Catch The Wave (26 April 2013) / 병 주고 약 주다, 가방 끈이 짧다


Every Friday at 6 PM (KST), you can listen to Hyunwoo and Adrien LIVE on the radio at to learn new Korean expressions and listen to fun recordings sent in by listeners of both Catch The Wave and TalkToMeInKorean around the world.

병 주고 약 주다

가방 끈이 짧다

Fun Audio Recordings from Listeners

Listener Questions

If you want to participate in the 3rd segment, please send your recording to! Enjoy!

Everyday Korean Idiomatic Expressions!

Enjoying learning new Korean expressions every week with Catch the Wave? Everyday Korean Idiomatic Expressions book/e-book introduces 100 frequently used idiomatic expressions including the ones that are introduced on Catch the Wave. You can simply get the hang of each expression with the first page of each chapter with literal translation, actual meaning and vocabulary note, or go into more detail in the next page with detailed explanation and two sample dialogues. Fun illustrations not only add the fun in your study but also help the expressions stick in your memory. Enriching your Korean to sound more fluent has never been easier.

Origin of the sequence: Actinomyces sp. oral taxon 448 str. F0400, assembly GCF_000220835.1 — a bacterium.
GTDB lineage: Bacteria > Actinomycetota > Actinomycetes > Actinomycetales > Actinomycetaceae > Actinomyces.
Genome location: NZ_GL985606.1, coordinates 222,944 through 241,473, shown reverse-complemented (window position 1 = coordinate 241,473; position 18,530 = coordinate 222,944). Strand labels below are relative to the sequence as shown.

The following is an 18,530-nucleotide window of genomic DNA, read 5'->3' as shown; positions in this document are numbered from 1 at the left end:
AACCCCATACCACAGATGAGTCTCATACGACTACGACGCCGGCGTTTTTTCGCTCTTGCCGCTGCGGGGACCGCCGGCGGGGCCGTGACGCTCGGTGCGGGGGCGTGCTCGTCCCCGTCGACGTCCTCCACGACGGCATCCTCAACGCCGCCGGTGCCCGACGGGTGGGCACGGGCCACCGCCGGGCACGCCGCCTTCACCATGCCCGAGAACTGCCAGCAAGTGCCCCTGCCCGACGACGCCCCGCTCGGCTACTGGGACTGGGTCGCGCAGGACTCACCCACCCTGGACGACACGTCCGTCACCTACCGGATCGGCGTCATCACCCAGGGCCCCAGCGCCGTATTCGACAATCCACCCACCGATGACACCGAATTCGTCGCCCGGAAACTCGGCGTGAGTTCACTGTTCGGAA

Catch The Wave (26 April 2013) / 병 주고 약 주다, 가방 끈이 짧다
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  • lina_dam

    hello… seon seang nim… where could I find the episode of 12/4

  • What a really nice website you have here. Although I’m not learning Korean (I’m trying to learn Spanish at the moment) some of the information I’ve found here has been very helpful and given me some good ideas for my Spanish learning – Thanks!

  • 아티라


    How do I write down (in Korean) the name of the Korean stand up comedy show? I would like to do a little bit of research on it 🙂

    And also… I think a very basic difference between English and Korean is that in English we always add the person to the sentence like “I am good at singing” or “where are you going?” whereas the Korean language as I noticed it is pretty much contextual? So, it happens many times that the subject is understood from the context and it isn’t pointed out while speaking, like “배고파요!” and not “저는 배고파요!” (I am hungry!) Is that right?

    TTMIK: 파이팅! 😀

    • Steve

      Absolutely. Korean is a high-context language, and if you happened to listen in on the middle of someone’s conversation, it’s very possible you wouldn’t know who/what they were talking about because subjects would be dropped from many of the sentences. In other words, a speaker could state the subject at the beginning of the conversation and then drop it for many of the sentences that follow.